As I sat down on a plush leather sofa that looked out from a spacious rectangular room bounded on two sides with full length windows onto the recently built town of Putrajaya, I couldn’t quite believe I was sitting next to the Director General of Malaysia’s National Space Agency, known as ANGKASA, and one of his Science Officers, Mr Fairos Asillam. I’d gone to Malaysia to spend Christmas with my parents, who currently live in the capital city Kuala Lumpur. Surely I was supposed to be lying by the pool?!
A few days before I left for KL I decided to google what Malaysia was up to in the way of space exploration. I stumbled across the space agency website and learned that their head quarters was just a twenty minute drive south of KL. While I’m there, I thought, it would be interesting to learn about another country’s space efforts (or perhaps it’s just me that invites herself to space agencies when I go on holiday...)
I had a little help in organising this excursion. My mum works in an international school in KL and when she arrived signed up to help with the school’s aerospace club, where she met team leader Sam Gibbs (who by strange coincidence had spent a large chunk of his life sailing square riggers around the world on the same ships as my dad, whose hobby is also tall ship sailing), who is the director of Advanced Science Education Asia, and Aerospace Education Services; his vision is to develop science education infrastructure within the country.
Anyway, him and my mum had spoken about what I do and exchanged stories about my trips to the Kennedy Space Center earlier in the year (she had even asked me to get him a pair of the astronaut oven mitts that he had been envious of after I sent her a pair, which I was gladly able to deliver to him in person!) Sam had indicated to mum it would be nice to meet if I was ever back in KL, so I thought I might as well email him to see what could happen. Quite a lot it would seem. Not knowing anything about Malaysian space activities I hadn’t the foggiest as to where to begin, but fortunately Sam was the man with a plan. He made email introductions with me to various key people in astronomy research, outreach and space tourism activities, and I soon had interviews set up at the National Space Agency, ANGKASA, and with the Space Tourism Society, Malaysian Chapter.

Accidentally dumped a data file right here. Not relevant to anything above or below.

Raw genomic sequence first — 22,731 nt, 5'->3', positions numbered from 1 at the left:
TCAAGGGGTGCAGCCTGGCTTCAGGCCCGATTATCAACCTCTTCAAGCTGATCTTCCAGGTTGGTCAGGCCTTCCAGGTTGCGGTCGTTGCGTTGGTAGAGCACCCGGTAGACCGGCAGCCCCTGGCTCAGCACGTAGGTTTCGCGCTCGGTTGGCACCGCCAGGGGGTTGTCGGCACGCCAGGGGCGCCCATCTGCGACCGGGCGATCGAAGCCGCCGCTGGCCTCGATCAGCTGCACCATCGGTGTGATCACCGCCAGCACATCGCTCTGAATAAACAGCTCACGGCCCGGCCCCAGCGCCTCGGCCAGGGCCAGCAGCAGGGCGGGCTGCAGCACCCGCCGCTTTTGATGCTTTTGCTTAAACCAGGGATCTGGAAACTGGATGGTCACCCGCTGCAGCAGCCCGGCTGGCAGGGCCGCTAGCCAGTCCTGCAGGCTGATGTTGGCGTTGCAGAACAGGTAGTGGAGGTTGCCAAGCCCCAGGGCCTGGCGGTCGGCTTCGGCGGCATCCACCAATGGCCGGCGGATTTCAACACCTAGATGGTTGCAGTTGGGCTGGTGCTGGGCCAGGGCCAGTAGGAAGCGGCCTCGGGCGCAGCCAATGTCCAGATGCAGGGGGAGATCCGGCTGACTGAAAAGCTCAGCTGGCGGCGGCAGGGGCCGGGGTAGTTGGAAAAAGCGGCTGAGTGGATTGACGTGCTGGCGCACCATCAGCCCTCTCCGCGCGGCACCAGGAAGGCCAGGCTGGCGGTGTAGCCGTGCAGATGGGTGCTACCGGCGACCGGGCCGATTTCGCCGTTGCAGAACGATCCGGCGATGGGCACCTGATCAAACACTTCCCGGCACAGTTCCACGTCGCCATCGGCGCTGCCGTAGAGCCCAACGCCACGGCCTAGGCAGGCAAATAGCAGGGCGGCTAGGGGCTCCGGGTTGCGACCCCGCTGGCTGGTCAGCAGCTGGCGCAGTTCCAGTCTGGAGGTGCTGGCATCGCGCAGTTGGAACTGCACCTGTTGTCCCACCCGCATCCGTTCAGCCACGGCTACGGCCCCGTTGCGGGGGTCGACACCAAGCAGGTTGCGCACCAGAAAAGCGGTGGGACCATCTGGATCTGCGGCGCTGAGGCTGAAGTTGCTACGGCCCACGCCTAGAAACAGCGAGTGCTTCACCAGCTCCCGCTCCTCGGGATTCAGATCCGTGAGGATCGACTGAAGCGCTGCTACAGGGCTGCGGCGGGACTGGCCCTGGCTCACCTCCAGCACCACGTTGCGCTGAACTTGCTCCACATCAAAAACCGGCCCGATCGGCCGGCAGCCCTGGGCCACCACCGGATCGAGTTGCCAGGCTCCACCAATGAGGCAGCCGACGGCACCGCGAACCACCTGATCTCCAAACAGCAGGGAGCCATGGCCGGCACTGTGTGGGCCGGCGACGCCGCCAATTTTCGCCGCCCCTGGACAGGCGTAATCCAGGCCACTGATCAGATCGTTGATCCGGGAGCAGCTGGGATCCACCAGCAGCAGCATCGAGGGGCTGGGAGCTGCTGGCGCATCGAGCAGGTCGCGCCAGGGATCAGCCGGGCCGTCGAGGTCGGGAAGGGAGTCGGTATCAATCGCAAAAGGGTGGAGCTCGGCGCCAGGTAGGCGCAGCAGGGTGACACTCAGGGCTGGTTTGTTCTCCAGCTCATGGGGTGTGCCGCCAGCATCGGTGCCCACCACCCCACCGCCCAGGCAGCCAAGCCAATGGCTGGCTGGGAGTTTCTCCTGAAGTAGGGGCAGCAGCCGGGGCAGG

I met Sam one evening for a quick briefing (over some beers of course!) who gave me some background info on Malaysian space activities and the outreach efforts he makes as part of his popular ‘space camps’. The next day my dad kindly drove me down to Putrajaya (I was disappointed we weren’t going to the neighbouring Cyberjaya which sounded much more appropriate) and I eventually found the space agency, on the eighth floor of a very normal looking office block. There wasn’t even a sign on the outside of the building to indicate what it was – just a tiny sticker on a nearby information sign, listing all the companies in each block of offices. So, up to the eighth floor I went and asked for my contact, Mr Fairos Assilam, who accompanied me to Dr Mustafa’s office.
There I learned a little history of ANGKASA. It was only established in 2002 and has seen three satellites launch: TiungSat-1 (interestingly developed with Surrey Satellite Technology back in the UK); MEASAT (comprising three communications satellites); and remote sensing satellite RazakSAT (which failed 8 months after launch). RazakSAT was placed in an equatorial orbit – a decision based on the fact Malaysia is equatorial and would provide greater ground coverage of the country than if it was in a polar orbit. The agency are currently building the next RozakSAT but have yet to decide which orbit to place it in (or what it will officially be named). They are also building their own clean room satellite facility, and are focusing on completing two legal documents in 2012: their National Space Policy, and their Space Act. Malaysia also has a National Science Center and a planetarium which act as hubs for national astronomy events. They had two experiments in the Mars500 project, and are perhaps most well known for their angkasawan (astronaut) program, a joint project with Russia, who sent Dr Sheikh Muszaphar Shukor to the International Space Station in 2007. But that’s another story, as is my meeting with the Space Tourism Society president... (I hope to publish the results of that meeting more formally elsewhere).
Unfortunately timings didn’t work out to meet with the other contacts Sam hoped I would meet. In particular Professor Datuk Mazlan Binti Othman, the first Director General of the space agency and whose work lead to the Angkasawan program, Dr Sheikh himself, and astronomers at Langkawi island observatory, but I have been introduced over email to them at least. And since my parents are out here until July, there may still be time to fill in some of the blanks...!